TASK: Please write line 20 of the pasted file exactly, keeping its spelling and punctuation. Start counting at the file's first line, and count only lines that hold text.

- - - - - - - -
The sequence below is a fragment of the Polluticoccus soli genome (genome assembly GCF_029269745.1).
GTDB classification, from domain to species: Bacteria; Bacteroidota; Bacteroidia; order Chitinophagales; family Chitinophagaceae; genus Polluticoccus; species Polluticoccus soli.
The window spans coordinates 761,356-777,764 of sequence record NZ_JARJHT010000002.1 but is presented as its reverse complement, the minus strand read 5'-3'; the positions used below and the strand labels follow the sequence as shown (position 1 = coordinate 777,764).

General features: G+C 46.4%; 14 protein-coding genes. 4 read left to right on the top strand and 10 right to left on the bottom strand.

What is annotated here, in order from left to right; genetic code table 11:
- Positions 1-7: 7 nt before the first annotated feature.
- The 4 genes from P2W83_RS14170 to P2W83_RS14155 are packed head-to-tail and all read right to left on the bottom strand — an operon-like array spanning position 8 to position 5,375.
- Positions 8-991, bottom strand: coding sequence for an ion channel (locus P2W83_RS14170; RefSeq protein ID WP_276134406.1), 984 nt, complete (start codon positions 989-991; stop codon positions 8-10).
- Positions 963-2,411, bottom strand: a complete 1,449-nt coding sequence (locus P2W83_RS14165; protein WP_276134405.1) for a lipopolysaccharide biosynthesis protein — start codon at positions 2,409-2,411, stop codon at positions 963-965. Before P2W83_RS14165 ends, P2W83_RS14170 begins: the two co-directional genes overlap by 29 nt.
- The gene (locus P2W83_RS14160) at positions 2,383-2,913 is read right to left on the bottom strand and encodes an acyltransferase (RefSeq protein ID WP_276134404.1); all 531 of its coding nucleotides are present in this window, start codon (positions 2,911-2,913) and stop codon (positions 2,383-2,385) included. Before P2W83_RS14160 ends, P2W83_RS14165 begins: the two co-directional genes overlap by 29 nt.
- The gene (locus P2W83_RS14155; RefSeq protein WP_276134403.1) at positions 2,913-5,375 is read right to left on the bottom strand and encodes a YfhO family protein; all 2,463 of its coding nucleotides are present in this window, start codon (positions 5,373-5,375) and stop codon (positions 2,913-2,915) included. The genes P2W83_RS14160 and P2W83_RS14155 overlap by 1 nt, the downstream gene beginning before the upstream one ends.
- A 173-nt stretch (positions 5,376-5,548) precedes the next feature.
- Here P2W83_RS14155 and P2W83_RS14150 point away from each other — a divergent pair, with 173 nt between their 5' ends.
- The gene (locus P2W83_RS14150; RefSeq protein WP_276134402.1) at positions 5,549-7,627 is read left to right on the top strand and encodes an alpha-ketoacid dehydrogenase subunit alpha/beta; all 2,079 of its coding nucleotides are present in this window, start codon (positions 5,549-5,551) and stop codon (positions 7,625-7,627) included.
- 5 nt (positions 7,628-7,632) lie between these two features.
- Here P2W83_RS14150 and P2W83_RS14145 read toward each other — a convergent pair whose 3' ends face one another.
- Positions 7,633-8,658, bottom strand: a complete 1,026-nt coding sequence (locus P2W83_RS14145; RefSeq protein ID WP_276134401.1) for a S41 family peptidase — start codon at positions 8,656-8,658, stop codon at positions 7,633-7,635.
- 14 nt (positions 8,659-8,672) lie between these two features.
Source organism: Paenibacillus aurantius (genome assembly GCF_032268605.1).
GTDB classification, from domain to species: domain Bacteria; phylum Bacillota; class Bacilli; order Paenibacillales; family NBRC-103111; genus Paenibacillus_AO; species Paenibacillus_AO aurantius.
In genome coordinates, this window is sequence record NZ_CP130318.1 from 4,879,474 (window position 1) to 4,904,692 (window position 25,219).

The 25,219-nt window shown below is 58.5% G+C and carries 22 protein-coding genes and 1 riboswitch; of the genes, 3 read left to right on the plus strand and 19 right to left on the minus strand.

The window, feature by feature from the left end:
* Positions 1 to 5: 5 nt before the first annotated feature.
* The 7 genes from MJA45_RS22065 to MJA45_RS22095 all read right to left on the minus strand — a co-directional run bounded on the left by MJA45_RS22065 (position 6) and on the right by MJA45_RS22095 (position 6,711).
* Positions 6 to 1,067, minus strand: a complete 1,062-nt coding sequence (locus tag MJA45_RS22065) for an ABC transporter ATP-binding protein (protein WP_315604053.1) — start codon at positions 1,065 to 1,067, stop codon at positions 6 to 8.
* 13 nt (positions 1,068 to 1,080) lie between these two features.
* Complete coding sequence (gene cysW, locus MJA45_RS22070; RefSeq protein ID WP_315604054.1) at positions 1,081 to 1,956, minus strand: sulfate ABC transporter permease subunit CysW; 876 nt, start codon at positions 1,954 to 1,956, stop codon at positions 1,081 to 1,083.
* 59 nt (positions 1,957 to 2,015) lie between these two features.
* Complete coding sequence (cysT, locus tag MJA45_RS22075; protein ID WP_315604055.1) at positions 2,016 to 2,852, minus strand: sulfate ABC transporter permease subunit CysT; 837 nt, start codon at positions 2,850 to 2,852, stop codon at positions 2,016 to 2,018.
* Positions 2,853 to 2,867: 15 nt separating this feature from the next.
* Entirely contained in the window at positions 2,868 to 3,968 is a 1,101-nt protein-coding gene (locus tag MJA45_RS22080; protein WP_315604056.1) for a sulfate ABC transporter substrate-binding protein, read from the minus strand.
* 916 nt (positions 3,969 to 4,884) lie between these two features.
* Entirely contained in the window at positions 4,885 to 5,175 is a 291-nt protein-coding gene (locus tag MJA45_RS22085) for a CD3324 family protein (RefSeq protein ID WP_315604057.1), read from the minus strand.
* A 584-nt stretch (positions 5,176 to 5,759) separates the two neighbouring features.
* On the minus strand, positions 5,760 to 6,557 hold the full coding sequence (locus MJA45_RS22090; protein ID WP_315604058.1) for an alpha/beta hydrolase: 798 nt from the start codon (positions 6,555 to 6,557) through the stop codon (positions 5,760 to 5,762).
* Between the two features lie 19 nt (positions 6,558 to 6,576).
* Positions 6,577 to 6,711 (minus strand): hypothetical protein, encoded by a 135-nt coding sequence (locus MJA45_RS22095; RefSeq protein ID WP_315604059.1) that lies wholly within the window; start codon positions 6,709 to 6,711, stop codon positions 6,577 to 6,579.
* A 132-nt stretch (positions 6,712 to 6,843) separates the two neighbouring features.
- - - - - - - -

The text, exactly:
GTDB classification, from domain to species: domain Bacteria; phylum Bacillota; class Bacilli; order Paenibacillales; family NBRC-103111; genus Paenibacillus_AO; species Paenibacillus_AO aurantius.